By A. S. Downs

One day last summer a large handsome black cat walked gravely up one side of Main street, crossed, and went half-way down the other. He stopped at a house called The Den, went up the piazza steps, and paused by an open window.

A lady sitting inside saw and spoke to him; but without taking any notice, he put his paws on the sill, looked around the room as if wondering if it would suit him, and finally gazed into her face.

After thinking a minute he went in, and from that hour took his place as an important member of the family. Civil to all, he gives his love only to the lady whom he first saw; and it is odd to see, as he lies by the fire, how he listens to all conversation, but raises his head only when she speaks, and drops it again when she has finished, with a pleased air.

No other person in the house is so wise, for he alone never makes a mistake. The hours he selects for his exercise are the sunniest; the carpets he lies upon the softest, and he knows the moment he enters the room whether his friend will let him lie in her lap, or whether because of her best gown she will have none of him. No one at The Den can tell how he came to be called Plato. It is a fact that he answers to the name, and when asked if so known before he came there, smiles wisely. "What matters it," the smile says, "how I was called, or where I came from, since I am Plato, and am here?"

He dislikes noise, and entirely disapproves sweeping. A broom and dustpan fill him with anxiety, and he seeks the soft cushions of the big lounge; but when these in their turn are beaten and tossed about, he retreats to the study-table. However, as soon as he learned that once a week his favorite room was turned into chaos, he sought another refuge, and refuses to get up that day until noon.

Many were the speculations as to Plato's Christmas present. All were satisfied with a rattan basket just large enough for him to lie in, with a light open canopy, cushions of cardinal chintz, and a cardinal satin bow to which was fastened a lovely card.

It was set down before Plato, and although it is probable it was the first he had ever seen, he showed neither surprise nor curiosity, but looked at it loftily as if such a retreat should have been given him long ago, for could not any discerning person see he was accustomed to luxury? He stepped in carefully and curled himself gracefully upon the soft cushions, the glowing tints of which were very becoming to his sable beauty.

It was soon seen that Plato was very fond of his basket, and was unwilling to share it in the smallest degree. When little Bessie put her doll in, "just to see if cardinal was becoming to her," he looked so stern and walked so fiercely toward them that dolly's heart sank within her, and Bessie said, "Please excuse us, Plato." If balls and toys were carelessly dropped there he would push them out without delay, and if visitors took up the basket to examine it, he would fix his eyes upon them, thinking, "O yes, you would pick pockets or steal the spoons if I did not watch you."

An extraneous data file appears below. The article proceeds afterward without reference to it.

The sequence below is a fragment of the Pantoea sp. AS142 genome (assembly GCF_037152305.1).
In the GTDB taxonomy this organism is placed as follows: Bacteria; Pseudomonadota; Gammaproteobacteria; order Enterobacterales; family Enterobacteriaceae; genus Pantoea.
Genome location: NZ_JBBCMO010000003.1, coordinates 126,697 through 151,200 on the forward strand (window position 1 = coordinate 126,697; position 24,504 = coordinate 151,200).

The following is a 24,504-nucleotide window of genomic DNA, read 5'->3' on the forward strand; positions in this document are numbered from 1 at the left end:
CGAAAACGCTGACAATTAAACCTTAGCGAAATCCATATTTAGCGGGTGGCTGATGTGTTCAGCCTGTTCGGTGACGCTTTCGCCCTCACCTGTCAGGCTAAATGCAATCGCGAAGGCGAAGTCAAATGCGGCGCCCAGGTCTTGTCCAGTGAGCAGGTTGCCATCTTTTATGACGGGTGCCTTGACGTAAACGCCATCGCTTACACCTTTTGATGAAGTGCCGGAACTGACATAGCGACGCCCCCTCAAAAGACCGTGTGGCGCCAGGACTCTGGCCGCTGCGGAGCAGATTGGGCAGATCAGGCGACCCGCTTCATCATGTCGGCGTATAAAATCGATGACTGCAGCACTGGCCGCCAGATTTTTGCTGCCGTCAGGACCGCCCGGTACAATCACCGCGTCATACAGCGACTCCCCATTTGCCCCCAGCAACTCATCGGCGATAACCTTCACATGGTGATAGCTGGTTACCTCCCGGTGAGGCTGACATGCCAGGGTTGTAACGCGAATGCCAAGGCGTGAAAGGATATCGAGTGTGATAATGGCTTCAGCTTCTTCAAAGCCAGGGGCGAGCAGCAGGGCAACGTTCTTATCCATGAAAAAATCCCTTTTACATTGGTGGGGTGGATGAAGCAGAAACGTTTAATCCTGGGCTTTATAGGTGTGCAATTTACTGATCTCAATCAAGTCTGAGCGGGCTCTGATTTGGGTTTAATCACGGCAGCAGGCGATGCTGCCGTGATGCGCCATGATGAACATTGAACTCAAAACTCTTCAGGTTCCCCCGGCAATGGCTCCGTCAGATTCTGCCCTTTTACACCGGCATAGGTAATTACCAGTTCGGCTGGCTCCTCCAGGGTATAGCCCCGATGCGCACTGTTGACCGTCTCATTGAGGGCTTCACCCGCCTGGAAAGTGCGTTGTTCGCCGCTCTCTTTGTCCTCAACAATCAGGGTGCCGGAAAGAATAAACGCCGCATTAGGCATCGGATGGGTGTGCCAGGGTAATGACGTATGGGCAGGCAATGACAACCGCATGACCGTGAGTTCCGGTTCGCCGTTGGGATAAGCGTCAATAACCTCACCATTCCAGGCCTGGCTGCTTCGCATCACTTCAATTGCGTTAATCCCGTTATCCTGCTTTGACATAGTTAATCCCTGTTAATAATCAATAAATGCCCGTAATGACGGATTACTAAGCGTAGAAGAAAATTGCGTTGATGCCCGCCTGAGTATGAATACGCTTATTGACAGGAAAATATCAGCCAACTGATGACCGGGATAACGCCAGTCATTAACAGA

As his conduct can never be predicted, great was the curiosity when one cold afternoon he was noticed walking up the avenue while a miserable yellow kitten dragged herself after him. She was so thin you could count her bones, and she had been so pulled and kicked that there seemed to be nothing of her but length andódirt.

When Lord Plato chooses, he enters the front doors, but as he waits no man's pleasure, unless it pleases him first, he has a way of getting in on his own account. Upon one of the shed doors is an old-fashioned latch, which by jumping he can reach and lift with his paw. Having opened the door, he pushed his poor yellow straggler in and followed himself. She laid down at once on the floor, and Plato began washing her with his rough tongue, while the lookers-on assisted his hospitality by bringing a saucer of milk. While she ate Plato rested, looking as pleased as if he were her mother at her enjoyment. The luncheon finished, the washing was resumed, and as the waif was now able to help, she soon looked more respectable. But Plato had not finished his work of mercy. He looked at the door leading to the parlor, then at her; and finally bent down tenderly to her little torn ears, as if whispering, but she would not move. Perhaps in all her wretched life she had never been so comfortable, and believed in letting well enough alone. Reason and persuasion alike useless, Plato concluded to try force and, taking her by the back of the neck, carried her through the house and dropped her close to his dainty cherished basket.

Then he appeared a little uncertain what to do. The basket was nice and warm; he was tired and cold; it had been a present to him; the street wanderer was dirty still; and the rug would be a softer bed than she had ever known. Were these his thoughts, and was it selfishness he conquered when at last he lifted the shivering homeless creature into his own beautiful nest?